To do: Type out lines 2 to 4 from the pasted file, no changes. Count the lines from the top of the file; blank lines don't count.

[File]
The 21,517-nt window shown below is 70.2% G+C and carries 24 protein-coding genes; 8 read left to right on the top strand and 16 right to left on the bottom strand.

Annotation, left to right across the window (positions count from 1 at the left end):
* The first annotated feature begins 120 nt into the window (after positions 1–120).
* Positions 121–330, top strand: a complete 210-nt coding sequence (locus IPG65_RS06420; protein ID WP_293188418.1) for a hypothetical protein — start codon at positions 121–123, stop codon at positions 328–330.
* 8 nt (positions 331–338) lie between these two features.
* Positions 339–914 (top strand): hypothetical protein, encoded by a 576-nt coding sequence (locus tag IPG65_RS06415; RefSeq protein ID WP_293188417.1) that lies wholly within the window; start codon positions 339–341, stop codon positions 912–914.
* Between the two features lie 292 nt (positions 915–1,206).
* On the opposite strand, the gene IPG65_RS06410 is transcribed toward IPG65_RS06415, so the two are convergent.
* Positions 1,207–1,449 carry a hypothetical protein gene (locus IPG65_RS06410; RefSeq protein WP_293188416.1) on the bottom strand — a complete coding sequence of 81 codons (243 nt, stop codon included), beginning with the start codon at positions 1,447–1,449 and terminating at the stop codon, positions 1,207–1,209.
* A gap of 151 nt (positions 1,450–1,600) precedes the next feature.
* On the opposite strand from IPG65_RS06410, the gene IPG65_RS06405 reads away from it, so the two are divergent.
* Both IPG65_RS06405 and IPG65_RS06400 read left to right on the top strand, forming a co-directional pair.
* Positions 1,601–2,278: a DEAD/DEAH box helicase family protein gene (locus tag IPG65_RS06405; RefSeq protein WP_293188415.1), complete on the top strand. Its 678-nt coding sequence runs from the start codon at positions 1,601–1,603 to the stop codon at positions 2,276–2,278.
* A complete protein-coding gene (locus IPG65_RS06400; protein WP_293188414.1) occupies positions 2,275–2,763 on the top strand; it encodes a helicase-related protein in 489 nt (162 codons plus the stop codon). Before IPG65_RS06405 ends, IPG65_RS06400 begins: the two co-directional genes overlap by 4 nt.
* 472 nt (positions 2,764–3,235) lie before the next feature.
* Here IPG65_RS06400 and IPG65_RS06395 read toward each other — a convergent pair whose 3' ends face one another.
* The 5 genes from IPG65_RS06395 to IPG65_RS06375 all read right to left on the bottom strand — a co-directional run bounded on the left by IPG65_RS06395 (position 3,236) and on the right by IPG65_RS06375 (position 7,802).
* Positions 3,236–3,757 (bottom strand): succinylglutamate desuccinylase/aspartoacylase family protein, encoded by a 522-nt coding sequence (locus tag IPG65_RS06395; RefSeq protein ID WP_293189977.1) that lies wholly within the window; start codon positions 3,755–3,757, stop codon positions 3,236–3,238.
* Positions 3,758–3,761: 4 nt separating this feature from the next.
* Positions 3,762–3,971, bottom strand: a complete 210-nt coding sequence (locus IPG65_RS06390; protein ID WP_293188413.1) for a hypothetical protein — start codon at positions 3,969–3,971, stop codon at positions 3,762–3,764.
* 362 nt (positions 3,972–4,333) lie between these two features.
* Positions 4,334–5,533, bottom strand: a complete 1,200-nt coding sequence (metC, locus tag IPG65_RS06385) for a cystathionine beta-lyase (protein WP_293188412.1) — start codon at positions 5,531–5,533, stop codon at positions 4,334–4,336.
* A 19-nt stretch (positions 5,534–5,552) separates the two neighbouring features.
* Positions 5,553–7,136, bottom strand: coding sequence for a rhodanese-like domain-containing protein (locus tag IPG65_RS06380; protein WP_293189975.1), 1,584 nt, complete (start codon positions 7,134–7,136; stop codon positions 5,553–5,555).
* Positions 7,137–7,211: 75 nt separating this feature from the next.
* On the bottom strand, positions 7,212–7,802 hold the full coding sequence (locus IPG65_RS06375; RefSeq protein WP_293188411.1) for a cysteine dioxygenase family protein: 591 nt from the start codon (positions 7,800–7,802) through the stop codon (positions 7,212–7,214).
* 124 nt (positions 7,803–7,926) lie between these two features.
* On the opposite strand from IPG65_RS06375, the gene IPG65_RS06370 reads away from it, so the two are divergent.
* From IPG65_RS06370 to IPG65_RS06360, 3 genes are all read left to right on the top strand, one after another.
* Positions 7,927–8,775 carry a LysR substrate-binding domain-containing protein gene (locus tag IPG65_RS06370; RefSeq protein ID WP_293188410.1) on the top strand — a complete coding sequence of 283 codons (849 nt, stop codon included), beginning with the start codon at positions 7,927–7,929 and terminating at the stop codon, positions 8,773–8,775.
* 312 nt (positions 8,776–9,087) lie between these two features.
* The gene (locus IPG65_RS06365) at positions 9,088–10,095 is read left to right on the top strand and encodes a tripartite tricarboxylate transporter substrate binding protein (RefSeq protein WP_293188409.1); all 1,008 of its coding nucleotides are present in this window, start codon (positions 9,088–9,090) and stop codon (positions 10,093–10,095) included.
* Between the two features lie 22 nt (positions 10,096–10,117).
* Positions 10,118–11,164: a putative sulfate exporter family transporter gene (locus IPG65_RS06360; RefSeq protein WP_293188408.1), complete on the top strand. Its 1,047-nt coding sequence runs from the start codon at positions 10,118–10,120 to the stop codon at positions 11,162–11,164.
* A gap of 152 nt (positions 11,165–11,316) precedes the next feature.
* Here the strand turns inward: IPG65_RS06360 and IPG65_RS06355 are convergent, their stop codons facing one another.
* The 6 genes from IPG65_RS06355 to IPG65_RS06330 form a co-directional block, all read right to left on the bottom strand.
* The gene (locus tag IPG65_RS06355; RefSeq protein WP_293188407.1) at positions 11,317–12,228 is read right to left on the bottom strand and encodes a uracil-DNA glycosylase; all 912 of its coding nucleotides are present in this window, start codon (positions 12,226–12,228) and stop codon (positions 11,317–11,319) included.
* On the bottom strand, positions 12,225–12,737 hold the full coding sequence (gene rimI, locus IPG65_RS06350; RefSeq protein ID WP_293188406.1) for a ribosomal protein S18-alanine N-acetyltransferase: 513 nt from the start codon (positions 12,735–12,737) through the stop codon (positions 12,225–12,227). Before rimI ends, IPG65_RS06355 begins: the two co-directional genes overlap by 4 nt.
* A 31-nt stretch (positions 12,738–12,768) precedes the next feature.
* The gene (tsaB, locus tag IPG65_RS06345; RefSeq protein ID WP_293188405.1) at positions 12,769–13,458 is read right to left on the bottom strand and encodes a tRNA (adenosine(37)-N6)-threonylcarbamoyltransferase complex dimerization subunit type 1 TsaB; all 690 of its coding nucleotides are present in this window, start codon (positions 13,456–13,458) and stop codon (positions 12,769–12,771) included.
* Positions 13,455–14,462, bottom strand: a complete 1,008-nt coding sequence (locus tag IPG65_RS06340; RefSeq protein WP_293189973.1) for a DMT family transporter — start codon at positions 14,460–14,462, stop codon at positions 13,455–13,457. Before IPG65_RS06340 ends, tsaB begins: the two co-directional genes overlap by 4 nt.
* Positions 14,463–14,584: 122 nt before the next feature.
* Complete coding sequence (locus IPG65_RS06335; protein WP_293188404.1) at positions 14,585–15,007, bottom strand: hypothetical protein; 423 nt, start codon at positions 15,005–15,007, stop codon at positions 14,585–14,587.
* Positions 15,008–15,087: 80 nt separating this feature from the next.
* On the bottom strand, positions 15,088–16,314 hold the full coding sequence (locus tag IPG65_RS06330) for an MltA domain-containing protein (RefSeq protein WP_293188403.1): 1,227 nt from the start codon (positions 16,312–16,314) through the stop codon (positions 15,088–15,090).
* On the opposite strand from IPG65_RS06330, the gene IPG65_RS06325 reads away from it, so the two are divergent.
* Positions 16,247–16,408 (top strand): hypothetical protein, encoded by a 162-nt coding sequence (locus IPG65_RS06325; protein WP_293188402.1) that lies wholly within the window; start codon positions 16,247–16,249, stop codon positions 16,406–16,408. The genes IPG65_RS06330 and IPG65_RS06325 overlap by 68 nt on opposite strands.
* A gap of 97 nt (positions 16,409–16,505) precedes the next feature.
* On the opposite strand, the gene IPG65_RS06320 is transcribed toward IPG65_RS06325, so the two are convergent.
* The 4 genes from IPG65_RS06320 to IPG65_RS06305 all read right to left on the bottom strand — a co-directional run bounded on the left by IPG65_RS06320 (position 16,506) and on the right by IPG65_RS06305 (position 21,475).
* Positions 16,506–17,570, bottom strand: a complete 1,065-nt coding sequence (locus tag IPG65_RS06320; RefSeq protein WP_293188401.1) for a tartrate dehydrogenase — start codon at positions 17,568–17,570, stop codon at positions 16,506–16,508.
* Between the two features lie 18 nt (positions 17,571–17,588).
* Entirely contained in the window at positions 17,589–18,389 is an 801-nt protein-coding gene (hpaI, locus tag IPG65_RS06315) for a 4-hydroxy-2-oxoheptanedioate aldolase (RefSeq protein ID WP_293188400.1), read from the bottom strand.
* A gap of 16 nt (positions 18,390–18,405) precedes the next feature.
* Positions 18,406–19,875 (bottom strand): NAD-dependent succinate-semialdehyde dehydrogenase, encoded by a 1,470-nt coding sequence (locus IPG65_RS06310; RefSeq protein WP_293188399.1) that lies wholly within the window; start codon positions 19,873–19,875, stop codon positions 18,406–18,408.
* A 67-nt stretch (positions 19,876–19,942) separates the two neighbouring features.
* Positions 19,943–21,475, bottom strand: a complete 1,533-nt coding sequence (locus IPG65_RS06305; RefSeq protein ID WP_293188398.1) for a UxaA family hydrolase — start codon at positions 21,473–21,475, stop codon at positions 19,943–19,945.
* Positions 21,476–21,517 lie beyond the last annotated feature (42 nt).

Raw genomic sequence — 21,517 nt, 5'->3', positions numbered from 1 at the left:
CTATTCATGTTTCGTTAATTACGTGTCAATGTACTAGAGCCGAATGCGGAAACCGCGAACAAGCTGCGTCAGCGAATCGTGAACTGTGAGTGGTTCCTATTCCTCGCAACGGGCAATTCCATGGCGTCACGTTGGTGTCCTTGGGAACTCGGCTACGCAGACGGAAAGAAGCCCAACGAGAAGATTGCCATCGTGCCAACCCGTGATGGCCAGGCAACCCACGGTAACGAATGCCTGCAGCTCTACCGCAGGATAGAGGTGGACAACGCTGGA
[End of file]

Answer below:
Annotation, left to right across the window (positions count from 1 at the left end):
* The first annotated feature begins 120 nt into the window (after positions 1–120).
* Positions 121–330, top strand: a complete 210-nt coding sequence (locus IPG65_RS06420; protein ID WP_293188418.1) for a hypothetical protein — start codon at positions 121–123, stop codon at positions 328–330.